By Carolyn Smith and John Hickman, Alston & Bird, LLP
The president issued an executive order in October focusing on ways to enhance benefits under Medicare. This article provides a high-level overview of the proposals outlined in the EO. It also discusses potential exposure to out-of-pocket expenses and options to help individuals plan for such expenses, including the role of supplemental health benefits.
In an earlier article, we addressed some current high-profile legislative proposals relating to Medicare, commonly referred to as “Medicare for All” proposals. These proposals are designed to expand eligibility for Medicare to allow more individuals to have Medicare or a Medicare-like plan as their primary health insurance. Some proposals would allow older individuals, age 50 and 55 or older, to enroll in Medicare. Others are more expansive and would allow all individuals to enroll in Medicare.
The president’s latest EO focuses on regulatory changes to the existing Medicare program, including possible changes to both traditional Medicare — often called original Medicare — and Medicare Advantage. Traditional Medicare is a fee-for-service program under which the federal government pays health care providers directly. Private insurance companies that contract with the federal Medicare program offer MA plans. Our earlier article provides a high-level overview of the differences and similarities between traditional Medicare and MA plans. Data from the federal agency that oversees Medicare indicates that roughly two-thirds of those with Medicare are enrolled in traditional Medicare and one-third are enrolled in MA plans.
The president’s EO on Medicare
The EO directs the federal Department of Health and Human Services to take action to accomplish a number of goals, including:
Because the EO is new, specific regulations aren’t proposed in these areas yet, but HHS is expected to act fairly quickly in response to the president’s direction.
The reality of out-of-pocket expenses
The practical reality is that individuals face health-related out-of-pocket expenses regardless of their primary health insurance. Some of the common circumstances that result in out-of-pocket expenses in addition to premiums for health insurance include the following:
Addressing out-of-pocket health-related costs
One way to plan for health-related costs is through supplemental insurance policies. Supplemental coverage is designed to provide an additional layer of financial protection in the case of an accident or illness. These types of policies aren’t intended to serve as primary health insurance or a substitute for such coverage. For this reason, federal and state law has long recognized these plans as “excepted benefits.” They are generally “excepted” from requirements that apply to health insurance, including the Affordable Care Act requirements. Note: These policies are different from Medigap policies, which are regulated at both the federal and state level and are specifically designed to fill in the gaps in traditional Medicare coverage.
Dental and vision coverage
Health insurance often does not cover dental exams, eye exams and corrective lenses, and other related services other than certain preventive pediatric services. Traditional Medicare does not cover these services; some MA plans, however, do provide such coverage. In the employment-based health care market, vision and dental are often offered by employers through what is known as supplemental or “stand-alone” coverage that is limited to dental or vision care.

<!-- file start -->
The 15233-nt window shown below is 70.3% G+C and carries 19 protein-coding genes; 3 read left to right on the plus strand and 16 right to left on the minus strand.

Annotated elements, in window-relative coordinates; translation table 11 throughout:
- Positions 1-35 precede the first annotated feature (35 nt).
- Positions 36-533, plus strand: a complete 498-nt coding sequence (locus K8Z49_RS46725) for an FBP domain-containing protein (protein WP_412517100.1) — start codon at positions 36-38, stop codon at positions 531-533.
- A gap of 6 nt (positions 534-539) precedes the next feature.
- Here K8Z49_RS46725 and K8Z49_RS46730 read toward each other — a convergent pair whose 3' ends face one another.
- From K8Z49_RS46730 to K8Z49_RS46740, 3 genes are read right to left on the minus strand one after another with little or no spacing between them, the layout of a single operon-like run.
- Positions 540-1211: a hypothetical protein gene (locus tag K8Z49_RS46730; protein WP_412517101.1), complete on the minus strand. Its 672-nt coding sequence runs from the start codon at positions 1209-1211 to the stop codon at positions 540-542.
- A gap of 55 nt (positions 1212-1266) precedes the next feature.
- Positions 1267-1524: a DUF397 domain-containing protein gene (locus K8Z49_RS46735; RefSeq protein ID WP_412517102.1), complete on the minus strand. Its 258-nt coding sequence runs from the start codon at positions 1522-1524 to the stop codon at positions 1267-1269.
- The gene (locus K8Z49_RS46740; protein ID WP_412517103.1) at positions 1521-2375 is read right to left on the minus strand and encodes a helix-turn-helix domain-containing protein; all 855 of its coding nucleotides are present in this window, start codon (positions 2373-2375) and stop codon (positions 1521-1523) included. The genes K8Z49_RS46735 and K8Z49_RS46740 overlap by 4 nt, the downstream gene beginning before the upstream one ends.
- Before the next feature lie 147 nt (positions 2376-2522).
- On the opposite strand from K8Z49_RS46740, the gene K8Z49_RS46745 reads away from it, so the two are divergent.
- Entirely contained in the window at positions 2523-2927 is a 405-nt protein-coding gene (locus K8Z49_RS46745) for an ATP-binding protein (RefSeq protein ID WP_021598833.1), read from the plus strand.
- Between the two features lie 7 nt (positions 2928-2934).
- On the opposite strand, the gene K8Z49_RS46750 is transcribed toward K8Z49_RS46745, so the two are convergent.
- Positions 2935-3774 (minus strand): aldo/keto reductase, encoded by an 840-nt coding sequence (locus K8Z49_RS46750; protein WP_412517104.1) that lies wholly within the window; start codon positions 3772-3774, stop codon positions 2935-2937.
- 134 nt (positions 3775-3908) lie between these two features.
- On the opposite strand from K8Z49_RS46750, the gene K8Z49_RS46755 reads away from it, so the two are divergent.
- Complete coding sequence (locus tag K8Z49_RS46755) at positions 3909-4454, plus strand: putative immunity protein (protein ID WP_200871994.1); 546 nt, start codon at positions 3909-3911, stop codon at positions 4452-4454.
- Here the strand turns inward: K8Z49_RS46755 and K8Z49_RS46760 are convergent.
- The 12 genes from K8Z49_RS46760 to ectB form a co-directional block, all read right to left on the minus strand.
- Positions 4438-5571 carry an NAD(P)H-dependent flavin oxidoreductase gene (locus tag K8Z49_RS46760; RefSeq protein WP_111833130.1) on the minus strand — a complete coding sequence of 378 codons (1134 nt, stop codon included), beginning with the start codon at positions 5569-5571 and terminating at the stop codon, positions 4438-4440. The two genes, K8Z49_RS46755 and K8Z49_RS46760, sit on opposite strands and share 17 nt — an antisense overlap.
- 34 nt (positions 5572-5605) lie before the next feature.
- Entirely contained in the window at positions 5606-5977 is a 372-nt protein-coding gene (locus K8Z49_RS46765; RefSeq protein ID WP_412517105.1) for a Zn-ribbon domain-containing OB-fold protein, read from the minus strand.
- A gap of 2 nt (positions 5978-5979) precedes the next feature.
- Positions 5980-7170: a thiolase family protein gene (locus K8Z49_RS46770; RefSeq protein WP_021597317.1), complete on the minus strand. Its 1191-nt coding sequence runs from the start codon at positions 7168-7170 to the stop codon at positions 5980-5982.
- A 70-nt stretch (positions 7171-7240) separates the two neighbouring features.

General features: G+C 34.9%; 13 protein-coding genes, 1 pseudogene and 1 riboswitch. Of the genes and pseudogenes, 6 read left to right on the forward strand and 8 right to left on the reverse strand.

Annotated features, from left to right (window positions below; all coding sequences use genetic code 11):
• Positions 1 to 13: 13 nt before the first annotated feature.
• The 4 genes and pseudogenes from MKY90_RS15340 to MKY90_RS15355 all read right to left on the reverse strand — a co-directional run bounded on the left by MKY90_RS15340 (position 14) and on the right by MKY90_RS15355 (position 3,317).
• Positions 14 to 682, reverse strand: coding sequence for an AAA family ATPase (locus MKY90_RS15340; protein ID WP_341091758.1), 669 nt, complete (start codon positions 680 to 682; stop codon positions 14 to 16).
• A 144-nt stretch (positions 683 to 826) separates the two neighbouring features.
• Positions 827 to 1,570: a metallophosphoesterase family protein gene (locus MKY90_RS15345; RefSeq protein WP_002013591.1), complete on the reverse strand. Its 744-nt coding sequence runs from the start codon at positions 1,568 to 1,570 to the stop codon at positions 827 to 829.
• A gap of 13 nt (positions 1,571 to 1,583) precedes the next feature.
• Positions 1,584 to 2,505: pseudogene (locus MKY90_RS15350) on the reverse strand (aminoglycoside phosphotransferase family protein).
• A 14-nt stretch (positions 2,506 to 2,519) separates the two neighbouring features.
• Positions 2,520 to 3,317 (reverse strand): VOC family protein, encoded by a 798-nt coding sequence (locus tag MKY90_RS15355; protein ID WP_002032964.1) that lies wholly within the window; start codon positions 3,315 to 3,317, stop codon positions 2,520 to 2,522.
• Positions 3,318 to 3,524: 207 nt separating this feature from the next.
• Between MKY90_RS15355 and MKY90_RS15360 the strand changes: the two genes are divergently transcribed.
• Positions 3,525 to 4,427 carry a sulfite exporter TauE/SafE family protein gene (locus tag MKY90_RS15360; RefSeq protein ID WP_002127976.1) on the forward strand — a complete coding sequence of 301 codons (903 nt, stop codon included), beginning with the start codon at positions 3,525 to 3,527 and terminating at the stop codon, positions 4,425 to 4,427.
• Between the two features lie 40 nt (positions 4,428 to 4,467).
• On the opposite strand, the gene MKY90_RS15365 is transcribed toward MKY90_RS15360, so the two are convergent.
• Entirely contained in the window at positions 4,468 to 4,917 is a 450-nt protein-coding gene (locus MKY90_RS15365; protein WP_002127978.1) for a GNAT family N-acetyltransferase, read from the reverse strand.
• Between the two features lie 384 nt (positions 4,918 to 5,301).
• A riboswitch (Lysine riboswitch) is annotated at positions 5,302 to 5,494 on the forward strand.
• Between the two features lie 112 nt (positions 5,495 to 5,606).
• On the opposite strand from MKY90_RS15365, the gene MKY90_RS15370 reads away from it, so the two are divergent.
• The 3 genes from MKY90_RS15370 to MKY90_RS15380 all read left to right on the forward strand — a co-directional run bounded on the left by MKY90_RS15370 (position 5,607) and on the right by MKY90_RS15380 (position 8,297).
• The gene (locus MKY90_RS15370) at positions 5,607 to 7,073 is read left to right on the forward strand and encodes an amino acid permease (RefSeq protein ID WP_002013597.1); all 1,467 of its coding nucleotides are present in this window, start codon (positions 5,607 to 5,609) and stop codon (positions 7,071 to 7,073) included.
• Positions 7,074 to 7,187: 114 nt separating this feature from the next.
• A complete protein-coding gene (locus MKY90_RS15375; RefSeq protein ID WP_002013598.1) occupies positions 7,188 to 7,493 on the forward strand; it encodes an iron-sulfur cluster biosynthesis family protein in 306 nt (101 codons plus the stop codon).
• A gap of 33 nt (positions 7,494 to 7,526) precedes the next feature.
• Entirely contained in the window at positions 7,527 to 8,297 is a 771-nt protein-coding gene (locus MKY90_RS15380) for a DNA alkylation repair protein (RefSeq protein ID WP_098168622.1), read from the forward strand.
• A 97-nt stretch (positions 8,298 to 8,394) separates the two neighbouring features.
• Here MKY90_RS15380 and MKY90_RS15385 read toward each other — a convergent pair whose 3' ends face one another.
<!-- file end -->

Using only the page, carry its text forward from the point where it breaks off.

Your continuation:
Stand-alone dental or vision coverage is generally available in a number of forms:
Other types of supplemental coverage
Other types of supplemental coverage include:
Unlike typical health insurance, these policies generally pay a cash benefit triggered by a covered accident or illness unrelated to the amount of expenses incurred. This cash benefit can be used for any purpose as determined by the policyholder, whether to help compensate for the out-of-pocket costs that add up even with health insurance or for other financial needs. Thus, this type of policy provides financial protection due to an accident or illness that is flexible to meet the needs of the policyholder.
Regardless of what changes, big or small, lie ahead for our health care system, one reality is that there will always be expenses that health insurance doesn’t cover. Supplemental benefits, including dental and vision coverage, specified disease, critical illness, hospital indemnity and other fixed indemnity health excepted benefits, are one way individuals can help reduce exposure to unexpected costs.
The information above is provided for general informational purposes and is not provided as tax or legal advice for any person or for any specific situation. Employers and employees and other individuals should consult their own tax or legal advisers about their situation.
Aflac herein means American Family Life Assurance Company of Columbus and American Family Life Assurance Company of New York. WWHQ | 1932 Wynnton Road | Columbus, GA 31999.
1 The Kaiser Family Foundation (2019). An overview of Medicare. Accessed from https://www.kff.org/medicare/issue-brief/an-overview-of-medicare/.
2 The Kaiser Family Foundation (2019). 2019 employer health benefits survey. Accessed from https://www.kff.org/report-section/ehbs-2019-summary-of-findings/.
3 Board of Governors of the Federal Reserve System (2019). Report on the economic well-being of U.S. households in 2018 – May 2019. Accessed from https://www.federalreserve.gov/publications/2019-economic-well-being-of-us-households-in-2018-dealing-with-unexpected-expenses.htm.